Romania introduces new rules for energy storage

[Articolo originale] Emiliano Bellini Feb 6, 2023 , , , ,

Tempo di lettura ca.: 1 minuti, 1 secondi

The Romanian government has issued long-anticipated secondary regulations for the deployment of storage systems.

The Romanian government published new technical regulations for energy storage on Jan. 18. The secondary regulations are the first such technical rules in Romania. They will support primary legislation dating back to the 2012-13 period, which already has some provisions for storage deployment.

“So far, there were no technical parameters for what storage installations should observe,” Daniel Vlasceanu, partner at Romanian law firm Vlăsceanu & Partners, told pv magazine. “The legal framework regulating technical aspects simply did not exist. As such, there are no storage systems implemented for large wind or PV projects to date – neither next to an existing power plant, nor on a standalone basis.”

He said the new regulations should help investors, as they will now know what equipment to buy and install. “Of course, a lot more is needed in order to prepare a complete business case,” he added.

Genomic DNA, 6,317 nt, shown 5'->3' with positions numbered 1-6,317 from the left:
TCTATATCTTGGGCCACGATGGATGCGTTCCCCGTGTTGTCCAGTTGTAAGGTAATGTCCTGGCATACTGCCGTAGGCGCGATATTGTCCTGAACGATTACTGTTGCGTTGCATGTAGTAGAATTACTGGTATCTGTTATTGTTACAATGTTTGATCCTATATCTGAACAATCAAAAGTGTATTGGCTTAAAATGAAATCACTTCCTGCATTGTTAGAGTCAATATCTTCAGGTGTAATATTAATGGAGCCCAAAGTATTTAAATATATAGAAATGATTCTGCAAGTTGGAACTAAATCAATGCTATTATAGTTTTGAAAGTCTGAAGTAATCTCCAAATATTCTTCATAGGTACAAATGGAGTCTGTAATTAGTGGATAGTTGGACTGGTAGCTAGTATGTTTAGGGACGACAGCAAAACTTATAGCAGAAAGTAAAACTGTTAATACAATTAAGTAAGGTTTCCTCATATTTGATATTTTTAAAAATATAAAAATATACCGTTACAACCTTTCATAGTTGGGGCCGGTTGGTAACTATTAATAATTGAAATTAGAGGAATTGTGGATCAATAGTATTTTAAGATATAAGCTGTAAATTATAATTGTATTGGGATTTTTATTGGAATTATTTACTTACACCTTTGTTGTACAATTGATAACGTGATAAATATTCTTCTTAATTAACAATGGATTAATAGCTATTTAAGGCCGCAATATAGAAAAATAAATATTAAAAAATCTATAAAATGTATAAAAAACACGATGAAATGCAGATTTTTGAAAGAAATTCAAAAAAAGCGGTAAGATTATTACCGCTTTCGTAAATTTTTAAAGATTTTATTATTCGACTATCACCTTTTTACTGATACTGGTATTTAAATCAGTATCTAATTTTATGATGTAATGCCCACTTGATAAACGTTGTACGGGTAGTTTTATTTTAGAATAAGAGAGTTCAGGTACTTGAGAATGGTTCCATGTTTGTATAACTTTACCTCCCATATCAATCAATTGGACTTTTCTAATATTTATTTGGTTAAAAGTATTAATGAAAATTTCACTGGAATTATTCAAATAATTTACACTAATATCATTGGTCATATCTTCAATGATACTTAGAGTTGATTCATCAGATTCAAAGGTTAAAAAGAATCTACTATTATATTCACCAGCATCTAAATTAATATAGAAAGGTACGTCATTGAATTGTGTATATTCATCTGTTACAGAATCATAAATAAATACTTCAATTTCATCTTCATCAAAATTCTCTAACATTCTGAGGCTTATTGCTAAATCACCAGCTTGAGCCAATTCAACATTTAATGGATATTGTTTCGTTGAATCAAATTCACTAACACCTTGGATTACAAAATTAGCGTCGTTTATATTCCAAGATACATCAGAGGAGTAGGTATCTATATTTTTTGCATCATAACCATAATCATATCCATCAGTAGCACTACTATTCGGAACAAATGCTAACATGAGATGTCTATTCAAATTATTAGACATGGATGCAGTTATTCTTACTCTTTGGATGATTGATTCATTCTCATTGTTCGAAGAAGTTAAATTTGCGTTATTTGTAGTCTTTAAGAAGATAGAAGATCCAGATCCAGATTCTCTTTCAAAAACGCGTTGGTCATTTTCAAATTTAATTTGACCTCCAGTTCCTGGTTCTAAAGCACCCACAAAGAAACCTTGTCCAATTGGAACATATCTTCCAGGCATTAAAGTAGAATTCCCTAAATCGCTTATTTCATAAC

The new rules establish four project categories with capacities between 800 kW and 1 MW, between 1 MW and 5 MW, between 5 MW and 20 MW, and above 20 MW.

A few years ago, when the second wave of renewables was only emerging, there were interpretations that any added storage capacity would have to be counted against the capacity permitted under the technical connection permit (ATR),” Vlasceanu explained. “It is now clear (from several provisions spread under the new legislation that storage installations can be added to a project having obtained already an ATR, or even a connection certificate, without amendment to the permitted capacity.”

For installations smaller than 800 kW, storage system owners will reportedly be granted unspecified exemptions. The new rules for storage follow a series of legislative changes aimed at expanding the share of renewables in the country’s electricity mix. They include a reduction of value-added tax (VAT) on residential solar, faster permitting processesfor PV plants on agricultural land, and new provisions to simplify the grid-connection process for renewable projects below 10.8 kW in size.